TCU Senate calls on university to achieve gender parity in leadership

The TCU Senate convenes in the Sophia Gordon Multi-Purpose room on Sept. 30, 2018. Julia McDowell / The Tufts Daily

The Tufts Community Union (TCU) Senate met yesterday afternoon in the Sophia Gordon Multipurpose Room to amend TCU Senate bylaws and hear a resolution calling on the administration to achieve gender parity among leadership.

TCU Senate Parliamentarian Sharif Hamidi, a sophomore, began the meeting by introducing a Senate bylaw change. The proposed change would delay hearing resolutions or treasury appeals if they are on the day of or the evening of a religious or cultural holiday. The change addresses an issue in the Senate’s regulations that has previously caused tension with student groups.

According to the text of the bylaw change presented during the meeting, “At least five members of the Tufts undergraduate community may submit a petition to the TCU Senate Executive Board to postpone the relevant agenda item to the next Senate meeting,” allowing student groups and members of the Senate to be better prepared for their interactions.  

After a brief question-and-answer period, the body voted to pass the bylaw change by a unanimous vote.

Hamidi then introduced a resolution to the body for vote.

The resolution, titled “A Resolution Calling on Tufts University to Achieve Gender Parity in University Leadership,” is a response to The Eos Foundation’s recent findings that Tufts ranks 87th in gender parity among nearly 100 Massachusetts-based schools and is categorized as “Needs urgent attention” in terms of achieving gender parity in leadership positions.  

In presenting the resolution, authors Grant Gebetsberger and Rebeca Becdach, both sophomores, highlighted the need for Tufts to address its leadership issues, so that it can better represent the student body.

“I think [the resolution] says it all … Tufts University is over 50 percent women, and that means that the student body is not represented fully by its leadership,” Becdach said. “I think it’s worth recognizing that Tufts’ new provost is definitely a step in the right direction, but more steps need to be taken.”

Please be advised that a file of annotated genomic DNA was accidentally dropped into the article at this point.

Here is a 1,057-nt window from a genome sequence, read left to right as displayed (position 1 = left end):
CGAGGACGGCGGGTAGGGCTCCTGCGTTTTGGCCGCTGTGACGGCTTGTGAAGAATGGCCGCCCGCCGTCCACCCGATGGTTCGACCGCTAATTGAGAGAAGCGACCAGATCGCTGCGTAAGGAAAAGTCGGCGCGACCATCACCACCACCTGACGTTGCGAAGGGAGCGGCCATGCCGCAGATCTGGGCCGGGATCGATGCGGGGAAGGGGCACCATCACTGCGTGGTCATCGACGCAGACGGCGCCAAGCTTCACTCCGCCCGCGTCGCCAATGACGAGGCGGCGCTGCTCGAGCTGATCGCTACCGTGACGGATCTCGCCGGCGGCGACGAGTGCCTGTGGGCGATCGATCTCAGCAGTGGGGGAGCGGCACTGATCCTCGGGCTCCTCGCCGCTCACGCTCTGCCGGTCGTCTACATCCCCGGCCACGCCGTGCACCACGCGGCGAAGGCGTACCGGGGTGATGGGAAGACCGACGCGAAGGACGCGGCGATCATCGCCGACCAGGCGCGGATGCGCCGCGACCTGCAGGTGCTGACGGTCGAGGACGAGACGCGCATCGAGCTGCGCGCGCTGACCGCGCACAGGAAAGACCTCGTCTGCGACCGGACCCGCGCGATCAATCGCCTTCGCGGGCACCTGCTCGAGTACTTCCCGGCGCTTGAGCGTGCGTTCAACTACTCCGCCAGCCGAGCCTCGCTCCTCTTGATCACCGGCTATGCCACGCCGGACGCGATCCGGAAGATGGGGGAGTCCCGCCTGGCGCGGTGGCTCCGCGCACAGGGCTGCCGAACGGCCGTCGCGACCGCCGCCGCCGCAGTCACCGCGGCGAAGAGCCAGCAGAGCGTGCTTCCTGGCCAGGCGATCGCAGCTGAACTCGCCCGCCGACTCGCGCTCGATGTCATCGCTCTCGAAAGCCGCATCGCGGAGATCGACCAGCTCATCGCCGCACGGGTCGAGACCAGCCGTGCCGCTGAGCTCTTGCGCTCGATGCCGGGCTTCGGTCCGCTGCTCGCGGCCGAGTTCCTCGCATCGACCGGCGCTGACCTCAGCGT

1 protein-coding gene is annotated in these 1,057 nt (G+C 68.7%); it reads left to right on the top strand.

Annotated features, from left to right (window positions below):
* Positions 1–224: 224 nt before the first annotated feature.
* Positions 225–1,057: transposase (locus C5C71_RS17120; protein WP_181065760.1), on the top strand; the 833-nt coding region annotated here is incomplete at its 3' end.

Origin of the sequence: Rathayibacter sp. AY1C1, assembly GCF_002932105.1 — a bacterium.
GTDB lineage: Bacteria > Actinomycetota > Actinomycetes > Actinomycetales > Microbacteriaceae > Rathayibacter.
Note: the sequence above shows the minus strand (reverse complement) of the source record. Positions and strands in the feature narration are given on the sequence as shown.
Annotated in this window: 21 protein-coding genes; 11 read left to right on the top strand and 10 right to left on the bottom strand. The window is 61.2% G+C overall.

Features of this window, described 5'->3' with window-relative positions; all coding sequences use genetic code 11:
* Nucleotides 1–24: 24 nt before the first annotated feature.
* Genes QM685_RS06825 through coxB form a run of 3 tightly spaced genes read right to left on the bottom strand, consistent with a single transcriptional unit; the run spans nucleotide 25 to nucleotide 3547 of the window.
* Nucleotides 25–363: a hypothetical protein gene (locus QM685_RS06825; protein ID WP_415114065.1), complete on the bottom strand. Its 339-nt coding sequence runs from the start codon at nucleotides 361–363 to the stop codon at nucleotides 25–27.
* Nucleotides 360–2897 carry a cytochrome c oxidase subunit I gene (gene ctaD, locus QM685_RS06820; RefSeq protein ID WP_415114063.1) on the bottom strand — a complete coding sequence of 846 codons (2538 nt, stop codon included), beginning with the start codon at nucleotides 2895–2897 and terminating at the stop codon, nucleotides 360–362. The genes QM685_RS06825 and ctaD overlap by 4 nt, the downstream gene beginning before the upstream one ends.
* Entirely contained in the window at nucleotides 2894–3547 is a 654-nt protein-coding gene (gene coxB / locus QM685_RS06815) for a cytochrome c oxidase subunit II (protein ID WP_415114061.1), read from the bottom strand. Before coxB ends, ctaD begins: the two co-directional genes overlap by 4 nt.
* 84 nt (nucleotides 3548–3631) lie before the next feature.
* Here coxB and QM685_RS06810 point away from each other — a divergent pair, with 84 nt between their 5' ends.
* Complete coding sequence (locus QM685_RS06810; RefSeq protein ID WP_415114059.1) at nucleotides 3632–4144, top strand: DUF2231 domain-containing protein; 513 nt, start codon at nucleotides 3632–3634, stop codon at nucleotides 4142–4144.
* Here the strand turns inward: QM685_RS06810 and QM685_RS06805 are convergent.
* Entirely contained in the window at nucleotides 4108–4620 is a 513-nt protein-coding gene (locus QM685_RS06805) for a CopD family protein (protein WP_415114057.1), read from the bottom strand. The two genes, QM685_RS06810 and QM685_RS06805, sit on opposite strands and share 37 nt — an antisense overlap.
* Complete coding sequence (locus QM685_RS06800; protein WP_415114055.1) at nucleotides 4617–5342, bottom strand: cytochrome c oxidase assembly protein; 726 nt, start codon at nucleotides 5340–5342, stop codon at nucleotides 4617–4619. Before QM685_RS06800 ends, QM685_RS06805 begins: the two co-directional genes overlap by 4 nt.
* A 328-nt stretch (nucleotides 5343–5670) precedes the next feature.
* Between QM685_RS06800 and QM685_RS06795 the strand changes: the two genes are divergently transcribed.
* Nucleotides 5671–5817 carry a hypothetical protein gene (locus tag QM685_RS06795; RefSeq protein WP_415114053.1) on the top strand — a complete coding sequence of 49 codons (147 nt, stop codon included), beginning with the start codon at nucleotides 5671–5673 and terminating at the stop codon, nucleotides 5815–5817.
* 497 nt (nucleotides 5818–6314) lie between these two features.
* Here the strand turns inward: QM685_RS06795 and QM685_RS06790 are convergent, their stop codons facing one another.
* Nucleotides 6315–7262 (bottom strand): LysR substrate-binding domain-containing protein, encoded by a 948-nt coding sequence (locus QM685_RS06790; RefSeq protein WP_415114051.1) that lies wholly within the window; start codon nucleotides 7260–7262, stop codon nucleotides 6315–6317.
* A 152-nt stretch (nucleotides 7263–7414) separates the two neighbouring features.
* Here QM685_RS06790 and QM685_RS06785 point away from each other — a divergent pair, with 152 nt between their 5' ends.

Gebetsberger added that the resolution is a beginning step to rectify student demands.

“I was surprised when the report came out about Tufts last semester, and I felt it’d be really important to do something to show the administration that that is something the student body cares about,” he said. “We do see it as an issue, and we do recognize it as a problem that needs to be addressed and fixed going forward.”

After several alterations to the resolution, the body voted to pass the resolution 28–0–0.  

Finally, Hamidi shared that the body will hear a resolution on integrating voter registration into SIS next week.

Next, TCU Senate Vice President Adam Rapfogel, a senior, shared an update on the S.L.U.S.H. Fund, a $10,000 student fund available for any student who wants to host an event.

Rapfogel encouraged members of the Tufts community to apply, explaining that they could find the application through the TCU Senate Facebook page or by reaching out to any TCU Senator.

TCU Treasurer Izzy Ma, a sophomore, then redirected the Senate to hear supplementary funding requests from student groups, all of which were approved fully or partially by the TCU Senate Allocations Board (ALBO).

The Observer received $1,050 for unforeseen price increases in their printing costs.  

Tufts Asian Student Coalition (TASC) received $1,460 in funding for guest speaker Lily Cho, an associate professor at York University.

Tufts Housing League received $553 for a New Group Budget for fiscal year 2019, which includes funding for their GIM, a panel event and advertising.

Japanese Culture Club (JCC) received $1,313 to cover its Day of Remembrance event costs and to fund guest speakers Antonia Glenn, her mother and Elena Creek.

GlobeMed’s $1,640 funding request for four members of the group to attend a Global health equity conference in Chicago, IL, was rejected, but the body decided to allocate some of the money. While ALBO recommended allocating only $528, the body voted to fund $1,201 of GlobeMed’s initial request instead.

Tufts Psychology Society received $400 for a trivia night event.

ALLIES, a civil-military relations group, received $331 to cover costs for guest speaker Denny Meyer.

Vietnamese Students Club (VSC) was allocated $1,294 for a Vietnamese Empowerment Summit.

Pan-Afrikan Alliance received $1,305 for their new fiscal year 2019 New Group Budget, which includes “The Black Showcase,” an event focusing on showcasing black talent on Tufts’ campus, a semi-formal banquet/dance and a Black Women’s Brunch.

Finally, Senators shared various community center updates and general updates with the body.

The Senate then went into a closed session.


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